Note to youth: Start with end in mind

Farm Forum

The ultimate goal for any cow-calf operation is to supply beef to the market. But consumers drive that market, and they’re signaling demand for high quality.

Mark McCully, vice president of production for the Certified Angus Beef (CAB) brand, recently spoke about consumers and production systems at the National Block & Bridle Convention in Lubbock, Texas.

“As beef prices have increased, and consumers pay more for our product, their expectations are going with that,” McCully said. “And so, we really have to deliver. There’s more pressure than ever to deliver a great eating experience, and remember why consumers are buying beef.”

Even with the rise in costs, consumers are still purchasing beef as long as they’re satisfied with the meals, he explained.

“We’re not the cheapest protein out there, and when we spend a lot of money on a product or premium brand, we have a higher expectation level of how that product will perform,” McCully said.

There are great opportunities for cattle producers, but the challenge is to think about the cow-calf business in a different way, thinking of what consumers want first, the CAB officer said.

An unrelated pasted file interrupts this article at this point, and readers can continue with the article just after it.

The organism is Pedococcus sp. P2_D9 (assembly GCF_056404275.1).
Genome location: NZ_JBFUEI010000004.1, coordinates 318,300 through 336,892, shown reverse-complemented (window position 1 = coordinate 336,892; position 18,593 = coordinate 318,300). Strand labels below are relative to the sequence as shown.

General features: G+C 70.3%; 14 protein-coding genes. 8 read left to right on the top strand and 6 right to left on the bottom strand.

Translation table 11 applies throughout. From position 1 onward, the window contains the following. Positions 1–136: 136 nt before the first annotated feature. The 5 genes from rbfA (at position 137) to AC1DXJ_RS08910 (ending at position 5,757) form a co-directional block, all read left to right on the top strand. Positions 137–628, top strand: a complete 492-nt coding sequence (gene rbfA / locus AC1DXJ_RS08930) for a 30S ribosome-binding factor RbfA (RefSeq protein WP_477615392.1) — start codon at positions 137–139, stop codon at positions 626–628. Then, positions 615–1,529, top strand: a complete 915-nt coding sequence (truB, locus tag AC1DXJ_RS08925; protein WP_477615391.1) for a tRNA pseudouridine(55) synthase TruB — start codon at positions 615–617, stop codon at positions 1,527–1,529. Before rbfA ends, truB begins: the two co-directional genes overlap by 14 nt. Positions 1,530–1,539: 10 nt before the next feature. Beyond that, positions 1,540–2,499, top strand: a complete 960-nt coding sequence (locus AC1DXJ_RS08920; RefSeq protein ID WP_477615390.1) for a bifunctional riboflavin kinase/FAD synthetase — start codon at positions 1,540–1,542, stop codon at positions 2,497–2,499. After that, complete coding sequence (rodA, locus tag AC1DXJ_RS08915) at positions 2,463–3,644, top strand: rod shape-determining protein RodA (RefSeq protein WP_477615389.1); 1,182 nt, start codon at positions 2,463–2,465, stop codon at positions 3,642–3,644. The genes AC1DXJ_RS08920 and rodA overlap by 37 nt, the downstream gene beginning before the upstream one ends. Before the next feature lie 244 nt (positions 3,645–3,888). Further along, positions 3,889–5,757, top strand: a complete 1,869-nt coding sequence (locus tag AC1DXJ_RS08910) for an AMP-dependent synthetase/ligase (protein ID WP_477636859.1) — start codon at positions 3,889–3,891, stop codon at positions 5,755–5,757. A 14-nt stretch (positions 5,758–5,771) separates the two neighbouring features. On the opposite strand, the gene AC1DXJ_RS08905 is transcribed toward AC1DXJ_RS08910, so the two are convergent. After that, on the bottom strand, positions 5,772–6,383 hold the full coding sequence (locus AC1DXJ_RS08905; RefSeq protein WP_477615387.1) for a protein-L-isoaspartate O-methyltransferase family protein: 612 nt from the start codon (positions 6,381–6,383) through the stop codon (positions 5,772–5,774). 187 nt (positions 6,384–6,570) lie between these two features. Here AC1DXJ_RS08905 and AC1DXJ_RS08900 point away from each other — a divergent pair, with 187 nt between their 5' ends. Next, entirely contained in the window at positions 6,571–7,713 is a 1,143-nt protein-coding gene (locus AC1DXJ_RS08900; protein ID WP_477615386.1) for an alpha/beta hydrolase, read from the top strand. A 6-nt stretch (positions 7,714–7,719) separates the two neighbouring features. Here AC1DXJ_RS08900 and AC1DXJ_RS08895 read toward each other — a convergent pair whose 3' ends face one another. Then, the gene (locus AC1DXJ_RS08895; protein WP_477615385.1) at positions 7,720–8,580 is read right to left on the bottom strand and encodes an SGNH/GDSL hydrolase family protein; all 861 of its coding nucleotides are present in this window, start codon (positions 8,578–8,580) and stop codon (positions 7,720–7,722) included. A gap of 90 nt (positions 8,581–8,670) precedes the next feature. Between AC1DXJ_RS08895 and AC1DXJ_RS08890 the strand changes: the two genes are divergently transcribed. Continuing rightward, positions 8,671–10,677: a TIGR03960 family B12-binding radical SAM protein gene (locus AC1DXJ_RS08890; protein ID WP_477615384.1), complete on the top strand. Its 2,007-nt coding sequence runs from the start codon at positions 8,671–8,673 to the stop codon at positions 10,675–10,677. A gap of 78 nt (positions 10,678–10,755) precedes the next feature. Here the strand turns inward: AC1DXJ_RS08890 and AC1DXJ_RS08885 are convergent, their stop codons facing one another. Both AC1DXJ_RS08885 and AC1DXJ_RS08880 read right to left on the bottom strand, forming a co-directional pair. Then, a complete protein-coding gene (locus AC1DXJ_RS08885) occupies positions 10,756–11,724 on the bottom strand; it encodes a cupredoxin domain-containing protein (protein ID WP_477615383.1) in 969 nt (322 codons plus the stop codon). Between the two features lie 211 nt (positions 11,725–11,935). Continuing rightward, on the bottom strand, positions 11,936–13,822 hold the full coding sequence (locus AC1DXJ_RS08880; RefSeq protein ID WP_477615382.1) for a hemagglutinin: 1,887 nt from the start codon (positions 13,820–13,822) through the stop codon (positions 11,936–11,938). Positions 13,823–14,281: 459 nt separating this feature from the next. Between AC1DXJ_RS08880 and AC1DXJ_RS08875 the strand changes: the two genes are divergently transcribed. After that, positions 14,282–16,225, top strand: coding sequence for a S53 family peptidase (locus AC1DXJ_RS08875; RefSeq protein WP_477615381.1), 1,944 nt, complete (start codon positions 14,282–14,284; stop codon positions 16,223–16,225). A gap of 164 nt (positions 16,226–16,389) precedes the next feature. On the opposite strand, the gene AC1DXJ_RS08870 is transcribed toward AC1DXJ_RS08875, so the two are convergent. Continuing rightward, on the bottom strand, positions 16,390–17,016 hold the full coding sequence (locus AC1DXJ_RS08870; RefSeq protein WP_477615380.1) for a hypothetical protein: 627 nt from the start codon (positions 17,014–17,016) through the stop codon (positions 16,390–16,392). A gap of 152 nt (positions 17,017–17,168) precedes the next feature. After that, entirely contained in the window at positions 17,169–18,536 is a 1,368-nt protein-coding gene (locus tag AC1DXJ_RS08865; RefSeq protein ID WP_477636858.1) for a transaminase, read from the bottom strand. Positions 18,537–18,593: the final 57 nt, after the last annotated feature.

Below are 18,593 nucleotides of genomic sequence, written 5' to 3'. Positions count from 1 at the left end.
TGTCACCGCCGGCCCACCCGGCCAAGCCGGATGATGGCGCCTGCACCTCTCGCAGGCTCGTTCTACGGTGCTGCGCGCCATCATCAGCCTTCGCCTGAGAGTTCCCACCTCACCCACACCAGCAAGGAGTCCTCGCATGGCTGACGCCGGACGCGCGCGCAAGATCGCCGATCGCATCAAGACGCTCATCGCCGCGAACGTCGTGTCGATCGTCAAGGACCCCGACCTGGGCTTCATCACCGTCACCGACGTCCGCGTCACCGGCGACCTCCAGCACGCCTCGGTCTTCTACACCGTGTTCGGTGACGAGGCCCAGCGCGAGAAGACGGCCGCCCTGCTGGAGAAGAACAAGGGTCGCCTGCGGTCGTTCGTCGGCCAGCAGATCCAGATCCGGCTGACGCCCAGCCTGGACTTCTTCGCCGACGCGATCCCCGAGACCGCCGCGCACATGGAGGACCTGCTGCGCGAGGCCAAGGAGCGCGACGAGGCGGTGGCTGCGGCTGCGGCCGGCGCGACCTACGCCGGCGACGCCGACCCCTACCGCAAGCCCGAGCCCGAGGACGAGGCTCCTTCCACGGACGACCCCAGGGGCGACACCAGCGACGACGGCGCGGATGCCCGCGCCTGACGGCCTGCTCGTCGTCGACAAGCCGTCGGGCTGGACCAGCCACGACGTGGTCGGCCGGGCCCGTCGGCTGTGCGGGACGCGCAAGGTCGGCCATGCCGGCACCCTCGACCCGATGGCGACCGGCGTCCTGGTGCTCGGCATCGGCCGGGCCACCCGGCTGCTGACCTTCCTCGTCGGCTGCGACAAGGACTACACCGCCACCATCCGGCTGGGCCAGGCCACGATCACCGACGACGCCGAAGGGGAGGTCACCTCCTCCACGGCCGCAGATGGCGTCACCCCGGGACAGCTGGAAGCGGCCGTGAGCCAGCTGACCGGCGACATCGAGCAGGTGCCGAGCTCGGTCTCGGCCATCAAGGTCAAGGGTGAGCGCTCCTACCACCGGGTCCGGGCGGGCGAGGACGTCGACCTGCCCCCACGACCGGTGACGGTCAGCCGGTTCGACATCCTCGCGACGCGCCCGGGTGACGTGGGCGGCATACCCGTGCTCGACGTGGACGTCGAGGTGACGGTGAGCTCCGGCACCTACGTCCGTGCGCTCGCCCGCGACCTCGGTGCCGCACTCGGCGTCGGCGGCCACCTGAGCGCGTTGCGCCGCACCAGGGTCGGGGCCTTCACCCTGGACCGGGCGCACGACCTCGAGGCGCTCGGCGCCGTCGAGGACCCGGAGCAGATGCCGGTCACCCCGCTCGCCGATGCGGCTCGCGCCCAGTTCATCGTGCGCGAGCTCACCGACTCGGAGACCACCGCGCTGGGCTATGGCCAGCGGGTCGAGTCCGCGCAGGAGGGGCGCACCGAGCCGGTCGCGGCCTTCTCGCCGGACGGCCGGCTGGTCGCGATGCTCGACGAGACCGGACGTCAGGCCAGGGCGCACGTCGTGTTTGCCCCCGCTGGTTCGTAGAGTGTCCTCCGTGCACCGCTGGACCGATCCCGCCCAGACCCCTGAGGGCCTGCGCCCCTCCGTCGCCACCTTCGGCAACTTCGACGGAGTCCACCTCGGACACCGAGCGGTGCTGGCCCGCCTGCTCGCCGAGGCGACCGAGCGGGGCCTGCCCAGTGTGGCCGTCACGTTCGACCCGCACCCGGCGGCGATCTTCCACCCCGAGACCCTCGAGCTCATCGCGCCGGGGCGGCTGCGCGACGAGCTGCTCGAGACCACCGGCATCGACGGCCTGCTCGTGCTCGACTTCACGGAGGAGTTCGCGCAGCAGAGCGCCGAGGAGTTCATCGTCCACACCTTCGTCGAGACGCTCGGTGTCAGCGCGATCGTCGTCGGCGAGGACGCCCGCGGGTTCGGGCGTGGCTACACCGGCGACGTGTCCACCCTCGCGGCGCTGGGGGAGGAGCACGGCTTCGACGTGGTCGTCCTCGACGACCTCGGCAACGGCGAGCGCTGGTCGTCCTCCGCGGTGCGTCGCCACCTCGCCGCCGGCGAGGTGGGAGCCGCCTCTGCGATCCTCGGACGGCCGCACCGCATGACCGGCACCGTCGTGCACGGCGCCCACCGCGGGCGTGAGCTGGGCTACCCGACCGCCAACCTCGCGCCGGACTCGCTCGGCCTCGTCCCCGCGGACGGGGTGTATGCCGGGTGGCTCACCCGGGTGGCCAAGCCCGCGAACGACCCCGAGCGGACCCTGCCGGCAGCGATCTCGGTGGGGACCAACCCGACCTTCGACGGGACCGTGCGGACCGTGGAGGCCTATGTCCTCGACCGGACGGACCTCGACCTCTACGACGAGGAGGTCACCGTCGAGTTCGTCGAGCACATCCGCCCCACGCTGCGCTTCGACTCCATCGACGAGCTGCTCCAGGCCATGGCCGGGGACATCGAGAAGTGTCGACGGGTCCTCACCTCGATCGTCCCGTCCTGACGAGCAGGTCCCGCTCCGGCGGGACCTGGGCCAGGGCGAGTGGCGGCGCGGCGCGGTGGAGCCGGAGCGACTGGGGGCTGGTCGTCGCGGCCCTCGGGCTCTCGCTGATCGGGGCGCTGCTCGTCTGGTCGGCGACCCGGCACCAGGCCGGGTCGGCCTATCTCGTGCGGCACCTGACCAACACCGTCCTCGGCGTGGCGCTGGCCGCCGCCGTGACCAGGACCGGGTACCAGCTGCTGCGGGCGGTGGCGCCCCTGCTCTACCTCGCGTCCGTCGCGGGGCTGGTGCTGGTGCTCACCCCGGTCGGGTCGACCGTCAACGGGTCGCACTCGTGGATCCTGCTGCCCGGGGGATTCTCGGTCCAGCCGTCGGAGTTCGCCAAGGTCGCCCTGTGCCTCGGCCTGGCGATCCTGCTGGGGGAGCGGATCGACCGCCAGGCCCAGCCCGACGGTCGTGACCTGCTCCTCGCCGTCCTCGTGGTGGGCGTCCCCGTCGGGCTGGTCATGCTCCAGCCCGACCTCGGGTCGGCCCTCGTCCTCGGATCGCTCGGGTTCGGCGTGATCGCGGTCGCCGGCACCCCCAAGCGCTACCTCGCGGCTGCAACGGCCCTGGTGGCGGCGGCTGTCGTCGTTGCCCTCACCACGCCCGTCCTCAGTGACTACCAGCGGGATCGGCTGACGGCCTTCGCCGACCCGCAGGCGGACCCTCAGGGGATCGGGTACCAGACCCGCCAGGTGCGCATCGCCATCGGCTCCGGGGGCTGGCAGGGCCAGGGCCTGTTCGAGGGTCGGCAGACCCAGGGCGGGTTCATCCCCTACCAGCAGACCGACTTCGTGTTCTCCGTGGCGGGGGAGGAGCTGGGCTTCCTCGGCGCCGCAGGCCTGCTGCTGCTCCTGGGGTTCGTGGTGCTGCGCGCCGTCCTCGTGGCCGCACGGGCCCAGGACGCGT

“Our traditional way of thinking is we start at the ranch and think about the mother cow only, but when we look at the growth in the high-quality beef sector, the opportunities out there for a young person getting back into this industry are great,” McCully said.

“I would suggest that, in addition to your focus on great cows, look beyond the commodity business to where there’s value added, and where there is a growth in demand,” he said. “That’s clearly in the high-quality side of the beef market.”

To keep up with that growing demand, he said producers may take advantage of the tools and technology available at the ranch for genetic selection. Value based marketing systems with targets like CAB incentivize producers to raise the best.

“Cattle that meet CAB specifications are simply worth more,” he said. “The increased value is translated into our feeding industry. Better genetics that can hit those targets on a consistent basis, they’re worth more. And feeders are willing to pay those dollars to the cow-calf producer.”

The shift to higher quality has changed the supply of premium vs. commodity feeder cattle. Most cattle are sold on a value-based marketing system today, and that has changed market dynamics, McCully said. Feeders and packers want more superior cattle and fewer commodity calves.

“Sometimes folks think the premium market is a really small, tiny, niche but today Certified Angus Beef makes up more than 15% of the fed cattle coming through our feedlots and packing plants, and that has just continued to grow,” he said. “We don’t see that growth slowing anytime soon.”

McCully emphasized the opportunities for young professionals entering the beef cattle business are at an all-time high, “but it’s an important reminder” that we have to meet consumer expectations first.